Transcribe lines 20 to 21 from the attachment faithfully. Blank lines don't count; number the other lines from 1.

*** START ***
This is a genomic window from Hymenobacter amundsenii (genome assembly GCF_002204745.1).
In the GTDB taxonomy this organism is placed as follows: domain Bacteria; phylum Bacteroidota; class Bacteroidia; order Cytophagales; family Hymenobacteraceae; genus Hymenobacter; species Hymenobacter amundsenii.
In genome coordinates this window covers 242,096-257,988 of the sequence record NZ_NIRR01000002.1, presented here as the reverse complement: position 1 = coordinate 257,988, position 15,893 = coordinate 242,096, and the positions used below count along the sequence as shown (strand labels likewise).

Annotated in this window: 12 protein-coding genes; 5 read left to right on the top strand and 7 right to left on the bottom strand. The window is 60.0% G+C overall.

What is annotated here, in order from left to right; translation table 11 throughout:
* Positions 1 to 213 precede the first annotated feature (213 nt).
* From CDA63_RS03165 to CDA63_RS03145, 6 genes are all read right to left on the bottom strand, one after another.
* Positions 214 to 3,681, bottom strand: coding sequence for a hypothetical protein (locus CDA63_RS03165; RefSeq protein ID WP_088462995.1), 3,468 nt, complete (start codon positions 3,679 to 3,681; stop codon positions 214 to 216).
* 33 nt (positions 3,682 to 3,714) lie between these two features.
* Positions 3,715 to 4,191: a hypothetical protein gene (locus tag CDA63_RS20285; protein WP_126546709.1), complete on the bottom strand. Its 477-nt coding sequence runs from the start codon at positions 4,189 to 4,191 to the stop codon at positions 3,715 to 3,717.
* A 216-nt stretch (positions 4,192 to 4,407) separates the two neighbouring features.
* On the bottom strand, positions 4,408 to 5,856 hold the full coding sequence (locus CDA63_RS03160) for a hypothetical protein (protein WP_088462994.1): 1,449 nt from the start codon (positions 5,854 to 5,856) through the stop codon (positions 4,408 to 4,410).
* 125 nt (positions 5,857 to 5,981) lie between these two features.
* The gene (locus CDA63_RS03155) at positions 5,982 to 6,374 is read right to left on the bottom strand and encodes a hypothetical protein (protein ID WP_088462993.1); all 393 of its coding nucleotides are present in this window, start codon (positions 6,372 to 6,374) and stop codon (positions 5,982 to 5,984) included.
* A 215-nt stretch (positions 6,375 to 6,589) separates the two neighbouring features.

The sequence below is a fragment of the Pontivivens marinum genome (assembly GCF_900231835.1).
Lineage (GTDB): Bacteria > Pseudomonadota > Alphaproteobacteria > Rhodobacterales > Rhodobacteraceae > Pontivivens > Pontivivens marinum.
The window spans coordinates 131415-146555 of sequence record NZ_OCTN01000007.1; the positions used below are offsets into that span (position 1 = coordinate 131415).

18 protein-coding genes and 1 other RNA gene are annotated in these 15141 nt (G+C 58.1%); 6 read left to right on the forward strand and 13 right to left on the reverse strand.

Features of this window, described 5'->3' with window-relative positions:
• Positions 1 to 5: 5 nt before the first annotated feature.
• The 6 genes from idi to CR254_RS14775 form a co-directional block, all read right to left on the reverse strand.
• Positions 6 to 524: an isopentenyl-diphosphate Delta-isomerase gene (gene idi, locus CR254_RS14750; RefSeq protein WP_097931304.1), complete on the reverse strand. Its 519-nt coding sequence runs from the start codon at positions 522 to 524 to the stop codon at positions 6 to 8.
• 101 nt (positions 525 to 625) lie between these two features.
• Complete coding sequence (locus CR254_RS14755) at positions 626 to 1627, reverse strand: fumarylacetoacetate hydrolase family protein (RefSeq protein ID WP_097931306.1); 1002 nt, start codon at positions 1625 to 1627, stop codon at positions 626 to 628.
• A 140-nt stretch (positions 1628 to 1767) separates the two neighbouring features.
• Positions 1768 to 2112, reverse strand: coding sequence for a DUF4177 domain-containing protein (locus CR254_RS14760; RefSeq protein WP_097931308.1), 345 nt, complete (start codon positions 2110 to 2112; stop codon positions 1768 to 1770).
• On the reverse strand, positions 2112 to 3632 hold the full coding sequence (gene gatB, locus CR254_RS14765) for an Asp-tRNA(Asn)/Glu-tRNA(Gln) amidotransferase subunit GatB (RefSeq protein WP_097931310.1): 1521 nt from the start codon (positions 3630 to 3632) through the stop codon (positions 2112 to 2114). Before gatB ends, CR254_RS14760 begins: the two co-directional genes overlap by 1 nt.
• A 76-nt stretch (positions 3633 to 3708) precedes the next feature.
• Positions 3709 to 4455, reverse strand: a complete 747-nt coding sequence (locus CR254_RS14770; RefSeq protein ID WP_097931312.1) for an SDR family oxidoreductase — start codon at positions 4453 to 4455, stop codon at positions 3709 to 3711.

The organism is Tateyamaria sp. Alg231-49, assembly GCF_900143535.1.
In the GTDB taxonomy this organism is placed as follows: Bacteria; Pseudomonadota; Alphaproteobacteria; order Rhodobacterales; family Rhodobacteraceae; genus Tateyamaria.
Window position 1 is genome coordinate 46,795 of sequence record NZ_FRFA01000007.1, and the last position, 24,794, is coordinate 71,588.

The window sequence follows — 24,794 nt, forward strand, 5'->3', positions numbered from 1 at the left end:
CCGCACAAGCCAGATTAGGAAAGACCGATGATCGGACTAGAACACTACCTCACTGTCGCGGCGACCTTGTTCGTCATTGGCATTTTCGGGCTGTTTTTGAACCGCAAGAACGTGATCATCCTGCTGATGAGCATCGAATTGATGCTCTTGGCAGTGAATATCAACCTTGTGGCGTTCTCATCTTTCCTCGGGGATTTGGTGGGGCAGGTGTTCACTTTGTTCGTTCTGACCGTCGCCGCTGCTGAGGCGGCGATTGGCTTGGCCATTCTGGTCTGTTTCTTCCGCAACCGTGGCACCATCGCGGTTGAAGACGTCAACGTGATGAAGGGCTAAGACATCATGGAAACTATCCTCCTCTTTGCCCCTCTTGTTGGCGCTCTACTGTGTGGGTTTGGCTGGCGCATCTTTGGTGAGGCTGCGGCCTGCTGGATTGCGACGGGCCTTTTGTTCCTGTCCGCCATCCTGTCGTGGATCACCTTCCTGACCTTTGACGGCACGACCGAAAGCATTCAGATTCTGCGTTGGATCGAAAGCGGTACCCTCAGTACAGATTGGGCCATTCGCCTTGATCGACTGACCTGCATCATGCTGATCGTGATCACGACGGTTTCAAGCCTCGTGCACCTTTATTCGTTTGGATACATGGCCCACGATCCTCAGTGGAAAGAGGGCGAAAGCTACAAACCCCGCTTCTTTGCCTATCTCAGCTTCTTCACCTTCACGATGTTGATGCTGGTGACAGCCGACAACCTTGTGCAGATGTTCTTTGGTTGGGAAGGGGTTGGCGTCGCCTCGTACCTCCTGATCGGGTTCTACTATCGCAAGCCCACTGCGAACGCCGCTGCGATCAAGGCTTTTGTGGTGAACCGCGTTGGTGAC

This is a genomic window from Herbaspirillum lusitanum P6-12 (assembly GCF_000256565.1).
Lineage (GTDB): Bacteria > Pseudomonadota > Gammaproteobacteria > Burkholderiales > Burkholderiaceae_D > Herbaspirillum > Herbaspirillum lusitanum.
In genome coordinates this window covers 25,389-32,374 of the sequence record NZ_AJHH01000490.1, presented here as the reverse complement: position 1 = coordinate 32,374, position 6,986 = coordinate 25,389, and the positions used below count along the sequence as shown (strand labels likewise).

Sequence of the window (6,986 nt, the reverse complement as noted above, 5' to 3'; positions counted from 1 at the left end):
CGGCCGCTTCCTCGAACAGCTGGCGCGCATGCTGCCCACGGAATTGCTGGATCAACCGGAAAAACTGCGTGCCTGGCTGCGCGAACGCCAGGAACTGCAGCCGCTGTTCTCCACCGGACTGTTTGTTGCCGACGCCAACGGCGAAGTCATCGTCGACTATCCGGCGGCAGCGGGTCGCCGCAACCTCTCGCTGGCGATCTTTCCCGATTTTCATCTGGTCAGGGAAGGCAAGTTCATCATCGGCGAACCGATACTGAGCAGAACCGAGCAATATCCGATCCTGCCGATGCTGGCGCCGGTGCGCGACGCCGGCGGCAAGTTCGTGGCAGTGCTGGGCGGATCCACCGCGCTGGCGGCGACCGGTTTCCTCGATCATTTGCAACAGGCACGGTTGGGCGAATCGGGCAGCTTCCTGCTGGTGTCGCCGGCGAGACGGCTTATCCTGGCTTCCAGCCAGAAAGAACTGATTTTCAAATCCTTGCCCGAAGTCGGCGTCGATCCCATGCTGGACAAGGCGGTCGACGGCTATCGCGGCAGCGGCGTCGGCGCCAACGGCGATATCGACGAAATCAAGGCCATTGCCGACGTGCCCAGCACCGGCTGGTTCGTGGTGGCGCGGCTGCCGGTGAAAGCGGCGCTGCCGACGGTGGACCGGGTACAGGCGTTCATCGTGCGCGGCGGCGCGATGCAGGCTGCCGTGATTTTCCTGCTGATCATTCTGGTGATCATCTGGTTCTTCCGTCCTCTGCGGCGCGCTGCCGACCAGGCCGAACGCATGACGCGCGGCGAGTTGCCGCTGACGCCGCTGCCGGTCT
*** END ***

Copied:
Features of this window, described 5'->3' with window-relative positions:
• Positions 1 to 5: 5 nt before the first annotated feature.